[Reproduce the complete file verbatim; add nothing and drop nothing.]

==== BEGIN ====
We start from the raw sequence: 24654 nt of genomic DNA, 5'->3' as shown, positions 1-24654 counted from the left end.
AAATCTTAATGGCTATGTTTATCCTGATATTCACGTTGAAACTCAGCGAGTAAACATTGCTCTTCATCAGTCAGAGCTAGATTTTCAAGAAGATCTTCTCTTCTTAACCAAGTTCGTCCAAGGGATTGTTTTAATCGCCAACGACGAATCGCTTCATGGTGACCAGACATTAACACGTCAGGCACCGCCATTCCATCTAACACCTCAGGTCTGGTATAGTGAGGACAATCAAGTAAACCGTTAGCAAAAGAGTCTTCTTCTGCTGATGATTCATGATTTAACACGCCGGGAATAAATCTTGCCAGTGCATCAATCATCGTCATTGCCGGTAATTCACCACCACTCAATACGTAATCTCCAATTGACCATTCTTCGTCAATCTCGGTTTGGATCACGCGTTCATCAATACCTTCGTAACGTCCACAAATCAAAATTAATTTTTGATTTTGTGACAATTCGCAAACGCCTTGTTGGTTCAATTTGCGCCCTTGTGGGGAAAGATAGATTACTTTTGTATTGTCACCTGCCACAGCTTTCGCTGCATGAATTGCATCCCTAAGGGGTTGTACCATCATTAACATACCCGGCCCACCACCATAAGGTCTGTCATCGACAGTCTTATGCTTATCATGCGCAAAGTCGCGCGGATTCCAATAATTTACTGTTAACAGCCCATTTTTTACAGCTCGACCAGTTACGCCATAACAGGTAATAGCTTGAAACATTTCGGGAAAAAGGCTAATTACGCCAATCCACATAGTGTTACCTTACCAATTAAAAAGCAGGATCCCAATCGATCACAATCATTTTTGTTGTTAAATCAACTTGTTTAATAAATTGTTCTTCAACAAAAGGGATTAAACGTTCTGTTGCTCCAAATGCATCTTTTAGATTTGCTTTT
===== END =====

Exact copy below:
We start from the raw sequence: 24654 nt of genomic DNA, 5'->3' as shown, positions 1-24654 counted from the left end.
AAATCTTAATGGCTATGTTTATCCTGATATTCACGTTGAAACTCAGCGAGTAAACATTGCTCTTCATCAGTCAGAGCTAGATTTTCAAGAAGATCTTCTCTTCTTAACCAAGTTCGTCCAAGGGATTGTTTTAATCGCCAACGACGAATCGCTTCATGGTGACCAGACATTAACACGTCAGGCACCGCCATTCCATCTAACACCTCAGGTCTGGTATAGTGAGGACAATCAAGTAAACCGTTAGCAAAAGAGTCTTCTTCTGCTGATGATTCATGATTTAACACGCCGGGAATAAATCTTGCCAGTGCATCAATCATCGTCATTGCCGGTAATTCACCACCACTCAATACGTAATCTCCAATTGACCATTCTTCGTCAATCTCGGTTTGGATCACGCGTTCATCAATACCTTCGTAACGTCCACAAATCAAAATTAATTTTTGATTTTGTGACAATTCGCAAACGCCTTGTTGGTTCAATTTGCGCCCTTGTGGGGAAAGATAGATTACTTTTGTATTGTCACCTGCCACAGCTTTCGCTGCATGAATTGCATCCCTAAGGGGTTGTACCATCATTAACATACCCGGCCCACCACCATAAGGTCTGTCATCGACAGTCTTATGCTTATCATGCGCAAAGTCGCGCGGATTCCAATAATTTACTGTTAACAGCCCATTTTTTACAGCTCGACCAGTTACGCCATAACAGGTAATAGCTTGAAACATTTCGGGAAAAAGGCTAATTACGCCAATCCACATAGTGTTACCTTACCAATTAAAAAGCAGGATCCCAATCGATCACAATCATTTTTGTTGTTAAATCAACTTGTTTAATAAATTGTTCTTCAACAAAAGGGATTAAACGTTCTGTTGCTCCAAATGCATCTTTTAGATTTGCTTTT